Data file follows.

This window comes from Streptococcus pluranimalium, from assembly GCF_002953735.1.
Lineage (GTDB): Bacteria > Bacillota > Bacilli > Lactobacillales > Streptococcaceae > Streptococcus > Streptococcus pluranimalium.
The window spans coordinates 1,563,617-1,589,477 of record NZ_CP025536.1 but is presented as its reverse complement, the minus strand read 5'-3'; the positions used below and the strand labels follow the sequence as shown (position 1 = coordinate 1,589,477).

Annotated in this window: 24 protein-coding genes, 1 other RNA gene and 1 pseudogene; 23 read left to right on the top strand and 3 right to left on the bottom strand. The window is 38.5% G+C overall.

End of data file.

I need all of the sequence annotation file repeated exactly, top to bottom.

This window comes from Streptococcus pluranimalium, from assembly GCF_002953735.1.
Lineage (GTDB): Bacteria > Bacillota > Bacilli > Lactobacillales > Streptococcaceae > Streptococcus > Streptococcus pluranimalium.
The window spans coordinates 1,563,617-1,589,477 of record NZ_CP025536.1 but is presented as its reverse complement, the minus strand read 5'-3'; the positions used below and the strand labels follow the sequence as shown (position 1 = coordinate 1,589,477).

Annotated in this window: 24 protein-coding genes, 1 other RNA gene and 1 pseudogene; 23 read left to right on the top strand and 3 right to left on the bottom strand. The window is 38.5% G+C overall.